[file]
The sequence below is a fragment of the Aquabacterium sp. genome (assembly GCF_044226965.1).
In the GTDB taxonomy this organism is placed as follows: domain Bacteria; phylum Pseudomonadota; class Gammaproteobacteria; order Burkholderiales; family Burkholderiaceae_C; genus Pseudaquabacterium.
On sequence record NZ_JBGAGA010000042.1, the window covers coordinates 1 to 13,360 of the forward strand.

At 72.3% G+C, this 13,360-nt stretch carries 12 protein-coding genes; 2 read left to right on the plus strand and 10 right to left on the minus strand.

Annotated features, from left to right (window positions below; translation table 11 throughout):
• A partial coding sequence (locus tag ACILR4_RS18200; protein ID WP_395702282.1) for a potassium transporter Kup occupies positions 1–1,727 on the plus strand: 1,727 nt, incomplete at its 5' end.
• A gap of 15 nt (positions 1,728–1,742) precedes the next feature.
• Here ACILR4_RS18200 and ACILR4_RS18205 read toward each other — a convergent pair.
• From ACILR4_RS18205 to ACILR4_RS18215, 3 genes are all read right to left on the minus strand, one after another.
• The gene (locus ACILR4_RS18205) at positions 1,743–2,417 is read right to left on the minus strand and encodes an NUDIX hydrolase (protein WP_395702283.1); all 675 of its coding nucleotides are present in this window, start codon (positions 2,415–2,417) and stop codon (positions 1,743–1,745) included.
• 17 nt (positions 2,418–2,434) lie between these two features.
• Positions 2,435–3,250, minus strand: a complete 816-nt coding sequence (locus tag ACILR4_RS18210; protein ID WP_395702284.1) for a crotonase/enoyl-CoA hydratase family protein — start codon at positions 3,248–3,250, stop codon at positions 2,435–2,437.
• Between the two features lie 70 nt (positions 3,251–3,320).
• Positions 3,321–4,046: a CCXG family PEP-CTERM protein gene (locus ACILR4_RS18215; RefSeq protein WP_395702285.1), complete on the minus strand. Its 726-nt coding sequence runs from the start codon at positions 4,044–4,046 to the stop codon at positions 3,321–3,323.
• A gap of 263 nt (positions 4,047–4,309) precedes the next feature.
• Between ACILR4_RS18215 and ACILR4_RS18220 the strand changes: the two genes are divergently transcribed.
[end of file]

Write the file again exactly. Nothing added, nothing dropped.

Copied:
The sequence below is a fragment of the Aquabacterium sp. genome (assembly GCF_044226965.1).
In the GTDB taxonomy this organism is placed as follows: domain Bacteria; phylum Pseudomonadota; class Gammaproteobacteria; order Burkholderiales; family Burkholderiaceae_C; genus Pseudaquabacterium.
On sequence record NZ_JBGAGA010000042.1, the window covers coordinates 1 to 13,360 of the forward strand.

At 72.3% G+C, this 13,360-nt stretch carries 12 protein-coding genes; 2 read left to right on the plus strand and 10 right to left on the minus strand.

Annotated features, from left to right (window positions below; translation table 11 throughout):
• A partial coding sequence (locus tag ACILR4_RS18200; protein ID WP_395702282.1) for a potassium transporter Kup occupies positions 1–1,727 on the plus strand: 1,727 nt, incomplete at its 5' end.
• A gap of 15 nt (positions 1,728–1,742) precedes the next feature.
• Here ACILR4_RS18200 and ACILR4_RS18205 read toward each other — a convergent pair.
• From ACILR4_RS18205 to ACILR4_RS18215, 3 genes are all read right to left on the minus strand, one after another.
• The gene (locus ACILR4_RS18205) at positions 1,743–2,417 is read right to left on the minus strand and encodes an NUDIX hydrolase (protein WP_395702283.1); all 675 of its coding nucleotides are present in this window, start codon (positions 2,415–2,417) and stop codon (positions 1,743–1,745) included.
• 17 nt (positions 2,418–2,434) lie between these two features.
• Positions 2,435–3,250, minus strand: a complete 816-nt coding sequence (locus tag ACILR4_RS18210; protein ID WP_395702284.1) for a crotonase/enoyl-CoA hydratase family protein — start codon at positions 3,248–3,250, stop codon at positions 2,435–2,437.
• Between the two features lie 70 nt (positions 3,251–3,320).
• Positions 3,321–4,046: a CCXG family PEP-CTERM protein gene (locus ACILR4_RS18215; RefSeq protein WP_395702285.1), complete on the minus strand. Its 726-nt coding sequence runs from the start codon at positions 4,044–4,046 to the stop codon at positions 3,321–3,323.
• A gap of 263 nt (positions 4,047–4,309) precedes the next feature.
• Between ACILR4_RS18215 and ACILR4_RS18220 the strand changes: the two genes are divergently transcribed.